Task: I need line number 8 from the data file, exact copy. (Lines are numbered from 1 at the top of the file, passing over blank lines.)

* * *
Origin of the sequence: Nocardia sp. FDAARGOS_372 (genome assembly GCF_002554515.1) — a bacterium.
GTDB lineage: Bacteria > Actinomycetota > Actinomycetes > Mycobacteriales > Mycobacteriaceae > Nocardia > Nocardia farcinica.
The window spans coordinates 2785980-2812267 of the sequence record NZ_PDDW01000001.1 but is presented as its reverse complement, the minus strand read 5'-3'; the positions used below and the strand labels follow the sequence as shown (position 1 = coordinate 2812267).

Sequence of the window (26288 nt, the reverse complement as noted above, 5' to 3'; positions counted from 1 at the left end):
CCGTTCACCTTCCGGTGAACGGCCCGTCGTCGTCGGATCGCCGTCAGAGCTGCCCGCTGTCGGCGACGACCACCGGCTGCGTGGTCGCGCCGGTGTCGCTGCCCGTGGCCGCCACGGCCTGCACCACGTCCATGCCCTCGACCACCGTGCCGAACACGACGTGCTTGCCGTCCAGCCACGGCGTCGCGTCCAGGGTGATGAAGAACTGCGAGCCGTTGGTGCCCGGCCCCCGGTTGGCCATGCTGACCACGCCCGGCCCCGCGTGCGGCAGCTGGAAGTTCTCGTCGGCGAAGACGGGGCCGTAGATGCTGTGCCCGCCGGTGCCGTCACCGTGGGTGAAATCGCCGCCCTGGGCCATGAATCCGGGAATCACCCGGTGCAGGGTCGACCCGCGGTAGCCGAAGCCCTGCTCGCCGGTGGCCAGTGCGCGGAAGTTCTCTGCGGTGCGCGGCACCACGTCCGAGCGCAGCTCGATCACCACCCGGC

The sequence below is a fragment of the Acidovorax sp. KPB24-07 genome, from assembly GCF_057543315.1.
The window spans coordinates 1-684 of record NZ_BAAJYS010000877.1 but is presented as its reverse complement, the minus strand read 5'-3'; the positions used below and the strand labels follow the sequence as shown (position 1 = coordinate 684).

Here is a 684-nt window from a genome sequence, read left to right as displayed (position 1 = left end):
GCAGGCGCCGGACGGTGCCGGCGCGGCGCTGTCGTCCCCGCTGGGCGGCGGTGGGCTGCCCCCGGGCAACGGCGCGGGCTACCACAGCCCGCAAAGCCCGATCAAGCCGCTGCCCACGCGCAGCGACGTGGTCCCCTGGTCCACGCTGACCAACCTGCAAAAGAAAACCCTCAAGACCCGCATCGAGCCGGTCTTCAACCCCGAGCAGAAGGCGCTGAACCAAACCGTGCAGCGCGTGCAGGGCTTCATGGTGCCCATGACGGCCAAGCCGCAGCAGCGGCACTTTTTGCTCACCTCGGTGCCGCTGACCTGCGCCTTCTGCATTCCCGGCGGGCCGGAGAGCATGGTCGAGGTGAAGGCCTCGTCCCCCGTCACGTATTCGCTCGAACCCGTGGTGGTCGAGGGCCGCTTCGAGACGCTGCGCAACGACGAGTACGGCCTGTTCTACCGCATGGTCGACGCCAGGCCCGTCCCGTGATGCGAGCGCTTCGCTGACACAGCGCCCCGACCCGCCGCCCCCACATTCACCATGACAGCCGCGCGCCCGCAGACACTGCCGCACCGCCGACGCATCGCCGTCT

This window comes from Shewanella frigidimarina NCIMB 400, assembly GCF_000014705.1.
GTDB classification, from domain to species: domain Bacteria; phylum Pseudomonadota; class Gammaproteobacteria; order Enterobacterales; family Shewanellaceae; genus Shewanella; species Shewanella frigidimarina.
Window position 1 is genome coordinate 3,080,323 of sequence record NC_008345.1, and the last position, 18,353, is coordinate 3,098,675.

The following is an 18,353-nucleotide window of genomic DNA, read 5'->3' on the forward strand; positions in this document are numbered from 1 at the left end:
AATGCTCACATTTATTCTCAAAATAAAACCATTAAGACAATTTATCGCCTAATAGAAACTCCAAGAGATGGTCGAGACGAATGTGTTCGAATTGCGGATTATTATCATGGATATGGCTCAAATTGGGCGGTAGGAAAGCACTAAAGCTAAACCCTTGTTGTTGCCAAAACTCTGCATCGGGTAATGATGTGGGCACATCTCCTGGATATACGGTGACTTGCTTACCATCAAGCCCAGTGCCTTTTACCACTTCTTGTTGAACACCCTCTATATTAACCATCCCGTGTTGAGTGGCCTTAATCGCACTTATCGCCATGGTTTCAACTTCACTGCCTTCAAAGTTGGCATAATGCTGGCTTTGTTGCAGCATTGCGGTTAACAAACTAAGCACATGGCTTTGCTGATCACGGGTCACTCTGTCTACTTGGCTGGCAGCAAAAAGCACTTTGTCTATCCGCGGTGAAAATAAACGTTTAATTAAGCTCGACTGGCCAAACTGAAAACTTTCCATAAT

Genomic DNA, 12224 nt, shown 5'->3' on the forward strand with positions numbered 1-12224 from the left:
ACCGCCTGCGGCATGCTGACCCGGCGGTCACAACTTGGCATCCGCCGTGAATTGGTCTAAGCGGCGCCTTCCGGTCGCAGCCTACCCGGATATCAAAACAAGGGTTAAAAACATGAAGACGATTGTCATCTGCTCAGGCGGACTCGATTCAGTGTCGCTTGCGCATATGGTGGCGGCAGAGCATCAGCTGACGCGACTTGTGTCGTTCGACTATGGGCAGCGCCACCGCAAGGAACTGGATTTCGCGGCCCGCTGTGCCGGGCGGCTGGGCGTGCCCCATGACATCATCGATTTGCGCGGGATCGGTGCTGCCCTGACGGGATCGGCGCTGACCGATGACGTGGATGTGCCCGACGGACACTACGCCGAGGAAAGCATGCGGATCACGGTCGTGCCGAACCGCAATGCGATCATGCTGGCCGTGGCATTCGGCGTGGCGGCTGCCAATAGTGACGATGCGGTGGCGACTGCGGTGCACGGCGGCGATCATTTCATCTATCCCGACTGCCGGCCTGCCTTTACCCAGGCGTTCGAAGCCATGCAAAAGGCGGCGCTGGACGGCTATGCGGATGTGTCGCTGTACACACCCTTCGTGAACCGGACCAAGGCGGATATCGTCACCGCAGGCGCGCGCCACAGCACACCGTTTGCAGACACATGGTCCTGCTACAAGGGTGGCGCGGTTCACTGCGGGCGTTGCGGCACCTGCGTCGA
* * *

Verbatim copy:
Here is a 684-nt window from a genome sequence, read left to right as displayed (position 1 = left end):